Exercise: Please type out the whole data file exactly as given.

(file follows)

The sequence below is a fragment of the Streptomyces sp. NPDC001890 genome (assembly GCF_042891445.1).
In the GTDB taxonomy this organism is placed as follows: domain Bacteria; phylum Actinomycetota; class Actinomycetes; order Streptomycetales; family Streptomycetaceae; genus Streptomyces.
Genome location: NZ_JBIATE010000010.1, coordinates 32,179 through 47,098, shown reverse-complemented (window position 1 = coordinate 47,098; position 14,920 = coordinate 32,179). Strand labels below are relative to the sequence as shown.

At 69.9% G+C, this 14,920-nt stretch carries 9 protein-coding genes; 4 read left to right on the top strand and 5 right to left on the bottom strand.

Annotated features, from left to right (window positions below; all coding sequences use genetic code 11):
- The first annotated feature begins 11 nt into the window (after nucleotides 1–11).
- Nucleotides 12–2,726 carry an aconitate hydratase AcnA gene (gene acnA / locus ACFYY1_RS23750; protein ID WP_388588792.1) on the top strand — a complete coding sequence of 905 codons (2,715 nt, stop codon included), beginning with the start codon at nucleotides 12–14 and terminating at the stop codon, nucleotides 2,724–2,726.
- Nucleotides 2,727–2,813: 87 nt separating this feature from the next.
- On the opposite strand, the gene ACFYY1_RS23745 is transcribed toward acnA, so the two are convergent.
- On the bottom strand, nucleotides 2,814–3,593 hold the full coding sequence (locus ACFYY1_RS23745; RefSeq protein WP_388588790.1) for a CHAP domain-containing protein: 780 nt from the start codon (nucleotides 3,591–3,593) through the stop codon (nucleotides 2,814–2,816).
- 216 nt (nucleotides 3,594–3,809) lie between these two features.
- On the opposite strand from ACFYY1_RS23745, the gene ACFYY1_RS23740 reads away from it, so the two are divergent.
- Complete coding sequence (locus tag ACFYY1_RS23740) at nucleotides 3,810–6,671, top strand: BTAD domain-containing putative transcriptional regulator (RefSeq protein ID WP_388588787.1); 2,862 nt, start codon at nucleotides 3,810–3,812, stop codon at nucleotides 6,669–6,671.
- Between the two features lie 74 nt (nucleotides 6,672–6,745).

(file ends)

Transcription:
The sequence below is a fragment of the Streptomyces sp. NPDC001890 genome (assembly GCF_042891445.1).
In the GTDB taxonomy this organism is placed as follows: domain Bacteria; phylum Actinomycetota; class Actinomycetes; order Streptomycetales; family Streptomycetaceae; genus Streptomyces.
Genome location: NZ_JBIATE010000010.1, coordinates 32,179 through 47,098, shown reverse-complemented (window position 1 = coordinate 47,098; position 14,920 = coordinate 32,179). Strand labels below are relative to the sequence as shown.

At 69.9% G+C, this 14,920-nt stretch carries 9 protein-coding genes; 4 read left to right on the top strand and 5 right to left on the bottom strand.

Annotated features, from left to right (window positions below; all coding sequences use genetic code 11):
- The first annotated feature begins 11 nt into the window (after nucleotides 1–11).
- Nucleotides 12–2,726 carry an aconitate hydratase AcnA gene (gene acnA / locus ACFYY1_RS23750; protein ID WP_388588792.1) on the top strand — a complete coding sequence of 905 codons (2,715 nt, stop codon included), beginning with the start codon at nucleotides 12–14 and terminating at the stop codon, nucleotides 2,724–2,726.
- Nucleotides 2,727–2,813: 87 nt separating this feature from the next.
- On the opposite strand, the gene ACFYY1_RS23745 is transcribed toward acnA, so the two are convergent.
- On the bottom strand, nucleotides 2,814–3,593 hold the full coding sequence (locus ACFYY1_RS23745; RefSeq protein WP_388588790.1) for a CHAP domain-containing protein: 780 nt from the start codon (nucleotides 3,591–3,593) through the stop codon (nucleotides 2,814–2,816).
- 216 nt (nucleotides 3,594–3,809) lie between these two features.
- On the opposite strand from ACFYY1_RS23745, the gene ACFYY1_RS23740 reads away from it, so the two are divergent.
- Complete coding sequence (locus tag ACFYY1_RS23740) at nucleotides 3,810–6,671, top strand: BTAD domain-containing putative transcriptional regulator (RefSeq protein ID WP_388588787.1); 2,862 nt, start codon at nucleotides 3,810–3,812, stop codon at nucleotides 6,669–6,671.
- Between the two features lie 74 nt (nucleotides 6,672–6,745).